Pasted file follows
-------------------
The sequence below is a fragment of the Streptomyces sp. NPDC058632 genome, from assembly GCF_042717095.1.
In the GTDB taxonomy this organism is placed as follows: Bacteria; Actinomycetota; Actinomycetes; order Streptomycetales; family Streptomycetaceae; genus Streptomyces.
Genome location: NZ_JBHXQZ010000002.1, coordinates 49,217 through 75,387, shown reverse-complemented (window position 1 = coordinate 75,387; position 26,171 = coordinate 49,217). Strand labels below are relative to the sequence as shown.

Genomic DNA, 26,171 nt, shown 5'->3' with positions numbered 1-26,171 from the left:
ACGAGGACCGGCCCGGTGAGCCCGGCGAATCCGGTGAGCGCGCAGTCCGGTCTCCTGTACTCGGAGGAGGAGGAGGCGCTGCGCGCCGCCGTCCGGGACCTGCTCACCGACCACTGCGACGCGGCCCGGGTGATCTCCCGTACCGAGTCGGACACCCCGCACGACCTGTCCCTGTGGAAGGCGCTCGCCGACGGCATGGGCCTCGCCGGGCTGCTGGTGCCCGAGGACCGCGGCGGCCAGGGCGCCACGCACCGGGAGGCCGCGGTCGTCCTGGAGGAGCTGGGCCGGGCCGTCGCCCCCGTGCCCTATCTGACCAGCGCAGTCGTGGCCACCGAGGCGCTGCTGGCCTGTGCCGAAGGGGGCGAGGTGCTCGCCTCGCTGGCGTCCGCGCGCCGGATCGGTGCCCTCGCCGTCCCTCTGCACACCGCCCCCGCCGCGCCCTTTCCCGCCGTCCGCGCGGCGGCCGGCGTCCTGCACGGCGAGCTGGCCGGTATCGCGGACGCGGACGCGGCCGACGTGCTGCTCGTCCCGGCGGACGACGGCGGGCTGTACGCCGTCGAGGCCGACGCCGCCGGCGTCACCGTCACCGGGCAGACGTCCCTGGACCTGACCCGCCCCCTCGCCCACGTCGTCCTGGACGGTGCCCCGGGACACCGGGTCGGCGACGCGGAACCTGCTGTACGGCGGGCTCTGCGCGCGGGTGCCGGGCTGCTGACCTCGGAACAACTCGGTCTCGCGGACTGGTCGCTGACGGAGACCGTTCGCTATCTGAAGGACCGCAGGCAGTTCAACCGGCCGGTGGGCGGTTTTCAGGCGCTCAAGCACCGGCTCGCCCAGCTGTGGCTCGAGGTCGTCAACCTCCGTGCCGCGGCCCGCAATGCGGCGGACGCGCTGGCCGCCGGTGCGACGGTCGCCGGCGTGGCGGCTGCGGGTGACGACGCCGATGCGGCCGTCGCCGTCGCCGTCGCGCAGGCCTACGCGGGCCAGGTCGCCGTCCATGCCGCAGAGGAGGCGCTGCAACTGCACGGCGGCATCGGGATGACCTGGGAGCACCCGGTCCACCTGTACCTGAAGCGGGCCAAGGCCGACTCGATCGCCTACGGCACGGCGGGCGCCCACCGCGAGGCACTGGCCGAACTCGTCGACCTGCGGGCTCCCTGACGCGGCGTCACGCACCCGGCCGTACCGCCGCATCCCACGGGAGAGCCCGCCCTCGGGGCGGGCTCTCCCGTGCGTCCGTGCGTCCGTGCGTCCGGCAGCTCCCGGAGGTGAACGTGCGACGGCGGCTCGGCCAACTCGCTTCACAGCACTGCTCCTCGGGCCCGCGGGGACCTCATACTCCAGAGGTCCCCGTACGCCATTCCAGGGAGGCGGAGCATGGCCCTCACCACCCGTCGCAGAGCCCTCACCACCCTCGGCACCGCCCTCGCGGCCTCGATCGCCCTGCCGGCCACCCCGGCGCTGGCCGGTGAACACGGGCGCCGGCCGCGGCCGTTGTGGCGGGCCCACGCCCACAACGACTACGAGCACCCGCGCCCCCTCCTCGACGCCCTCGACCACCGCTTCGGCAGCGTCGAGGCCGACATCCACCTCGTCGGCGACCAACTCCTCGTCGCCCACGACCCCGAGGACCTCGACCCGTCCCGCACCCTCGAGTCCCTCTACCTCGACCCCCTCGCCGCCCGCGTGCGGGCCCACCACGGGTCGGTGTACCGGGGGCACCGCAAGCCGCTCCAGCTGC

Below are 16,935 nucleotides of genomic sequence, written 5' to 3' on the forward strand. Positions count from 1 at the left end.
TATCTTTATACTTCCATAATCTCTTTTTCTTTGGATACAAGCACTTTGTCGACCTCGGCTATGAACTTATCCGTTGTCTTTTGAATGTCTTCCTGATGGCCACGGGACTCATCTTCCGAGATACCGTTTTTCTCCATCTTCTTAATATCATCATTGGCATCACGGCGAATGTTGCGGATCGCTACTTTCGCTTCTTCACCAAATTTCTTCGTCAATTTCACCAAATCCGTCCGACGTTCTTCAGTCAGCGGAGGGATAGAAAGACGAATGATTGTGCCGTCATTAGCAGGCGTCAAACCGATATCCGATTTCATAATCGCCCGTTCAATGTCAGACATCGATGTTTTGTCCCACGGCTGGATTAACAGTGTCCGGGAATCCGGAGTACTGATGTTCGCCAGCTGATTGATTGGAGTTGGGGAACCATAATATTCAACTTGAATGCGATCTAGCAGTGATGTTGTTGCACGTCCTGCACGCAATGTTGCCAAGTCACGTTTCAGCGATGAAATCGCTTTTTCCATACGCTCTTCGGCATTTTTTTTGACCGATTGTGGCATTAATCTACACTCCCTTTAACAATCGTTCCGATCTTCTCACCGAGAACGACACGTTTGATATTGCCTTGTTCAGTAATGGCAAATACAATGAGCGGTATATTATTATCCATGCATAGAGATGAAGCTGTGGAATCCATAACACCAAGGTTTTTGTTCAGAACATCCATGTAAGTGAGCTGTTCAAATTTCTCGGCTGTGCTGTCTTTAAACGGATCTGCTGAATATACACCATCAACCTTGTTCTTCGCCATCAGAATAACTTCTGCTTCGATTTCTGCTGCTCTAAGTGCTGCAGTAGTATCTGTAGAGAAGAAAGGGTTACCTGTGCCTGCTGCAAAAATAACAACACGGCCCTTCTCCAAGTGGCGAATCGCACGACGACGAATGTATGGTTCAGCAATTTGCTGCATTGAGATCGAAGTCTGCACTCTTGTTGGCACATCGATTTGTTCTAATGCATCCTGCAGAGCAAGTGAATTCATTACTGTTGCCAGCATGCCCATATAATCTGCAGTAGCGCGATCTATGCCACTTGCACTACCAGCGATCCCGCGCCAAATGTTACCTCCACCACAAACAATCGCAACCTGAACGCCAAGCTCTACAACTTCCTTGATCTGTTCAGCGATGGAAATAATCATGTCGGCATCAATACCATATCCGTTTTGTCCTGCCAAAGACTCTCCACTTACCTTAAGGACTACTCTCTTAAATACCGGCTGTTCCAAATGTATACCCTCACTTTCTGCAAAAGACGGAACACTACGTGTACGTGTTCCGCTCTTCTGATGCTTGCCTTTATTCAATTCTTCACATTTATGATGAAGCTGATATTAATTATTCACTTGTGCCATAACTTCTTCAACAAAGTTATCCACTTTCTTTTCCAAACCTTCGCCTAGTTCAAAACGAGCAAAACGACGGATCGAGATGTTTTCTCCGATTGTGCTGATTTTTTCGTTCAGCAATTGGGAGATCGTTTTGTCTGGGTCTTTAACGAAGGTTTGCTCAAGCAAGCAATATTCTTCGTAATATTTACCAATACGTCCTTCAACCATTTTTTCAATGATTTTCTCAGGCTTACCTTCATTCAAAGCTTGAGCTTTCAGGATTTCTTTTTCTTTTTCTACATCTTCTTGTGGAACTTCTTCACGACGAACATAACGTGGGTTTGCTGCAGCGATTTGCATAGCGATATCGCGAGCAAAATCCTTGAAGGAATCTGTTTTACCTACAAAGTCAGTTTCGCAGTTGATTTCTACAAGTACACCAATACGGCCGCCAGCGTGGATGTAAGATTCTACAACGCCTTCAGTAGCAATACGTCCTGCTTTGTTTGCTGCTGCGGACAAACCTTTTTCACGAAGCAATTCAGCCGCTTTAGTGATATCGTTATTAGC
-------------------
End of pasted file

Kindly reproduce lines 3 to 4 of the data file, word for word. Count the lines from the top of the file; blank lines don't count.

Genome location: NZ_JBHXQZ010000002.1, coordinates 49,217 through 75,387, shown reverse-complemented (window position 1 = coordinate 75,387; position 26,171 = coordinate 49,217). Strand labels below are relative to the sequence as shown.

Genomic DNA, 26,171 nt, shown 5'->3' with positions numbered 1-26,171 from the left: